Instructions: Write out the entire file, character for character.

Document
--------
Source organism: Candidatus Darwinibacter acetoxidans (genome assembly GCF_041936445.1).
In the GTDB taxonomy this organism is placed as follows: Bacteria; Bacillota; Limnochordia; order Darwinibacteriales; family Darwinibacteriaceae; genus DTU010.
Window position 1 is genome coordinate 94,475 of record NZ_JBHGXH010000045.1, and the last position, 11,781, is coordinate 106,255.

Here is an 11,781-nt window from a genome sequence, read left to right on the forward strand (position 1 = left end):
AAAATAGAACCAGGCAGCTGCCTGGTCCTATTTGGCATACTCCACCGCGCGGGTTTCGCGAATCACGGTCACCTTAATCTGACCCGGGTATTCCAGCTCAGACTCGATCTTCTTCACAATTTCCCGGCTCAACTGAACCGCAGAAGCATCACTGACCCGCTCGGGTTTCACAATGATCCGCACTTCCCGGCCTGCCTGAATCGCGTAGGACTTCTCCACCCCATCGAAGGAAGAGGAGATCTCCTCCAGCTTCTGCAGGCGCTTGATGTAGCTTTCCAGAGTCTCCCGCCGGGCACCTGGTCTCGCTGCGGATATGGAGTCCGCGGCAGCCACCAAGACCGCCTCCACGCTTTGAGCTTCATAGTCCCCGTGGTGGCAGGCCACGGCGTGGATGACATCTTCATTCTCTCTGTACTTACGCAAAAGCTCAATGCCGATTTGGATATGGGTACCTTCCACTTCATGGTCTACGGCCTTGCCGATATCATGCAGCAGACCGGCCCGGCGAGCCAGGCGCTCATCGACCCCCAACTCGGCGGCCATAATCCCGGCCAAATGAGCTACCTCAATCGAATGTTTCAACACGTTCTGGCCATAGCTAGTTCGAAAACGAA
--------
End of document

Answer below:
Source organism: Candidatus Darwinibacter acetoxidans (genome assembly GCF_041936445.1).
In the GTDB taxonomy this organism is placed as follows: Bacteria; Bacillota; Limnochordia; order Darwinibacteriales; family Darwinibacteriaceae; genus DTU010.
Window position 1 is genome coordinate 94,475 of record NZ_JBHGXH010000045.1, and the last position, 11,781, is coordinate 106,255.

Here is an 11,781-nt window from a genome sequence, read left to right on the forward strand (position 1 = left end):
AAAATAGAACCAGGCAGCTGCCTGGTCCTATTTGGCATACTCCACCGCGCGGGTTTCGCGAATCACGGTCACCTTAATCTGACCCGGGTATTCCAGCTCAGACTCGATCTTCTTCACAATTTCCCGGCTCAACTGAACCGCAGAAGCATCACTGACCCGCTCGGGTTTCACAATGATCCGCACTTCCCGGCCTGCCTGAATCGCGTAGGACTTCTCCACCCCATCGAAGGAAGAGGAGATCTCCTCCAGCTTCTGCAGGCGCTTGATGTAGCTTTCCAGAGTCTCCCGCCGGGCACCTGGTCTCGCTGCGGATATGGAGTCCGCGGCAGCCACCAAGACCGCCTCCACGCTTTGAGCTTCATAGTCCCCGTGGTGGCAGGCCACGGCGTGGATGACATCTTCATTCTCTCTGTACTTACGCAAAAGCTCAATGCCGATTTGGATATGGGTACCTTCCACTTCATGGTCTACGGCCTTGCCGATATCATGCAGCAGACCGGCCCGGCGAGCCAGGCGCTCATCGACCCCCAACTCGGCGGCCATAATCCCGGCCAAATGAGCTACCTCAATCGAATGTTTCAACACGTTCTGGCCATAGCTAGTTCGAAAACGAA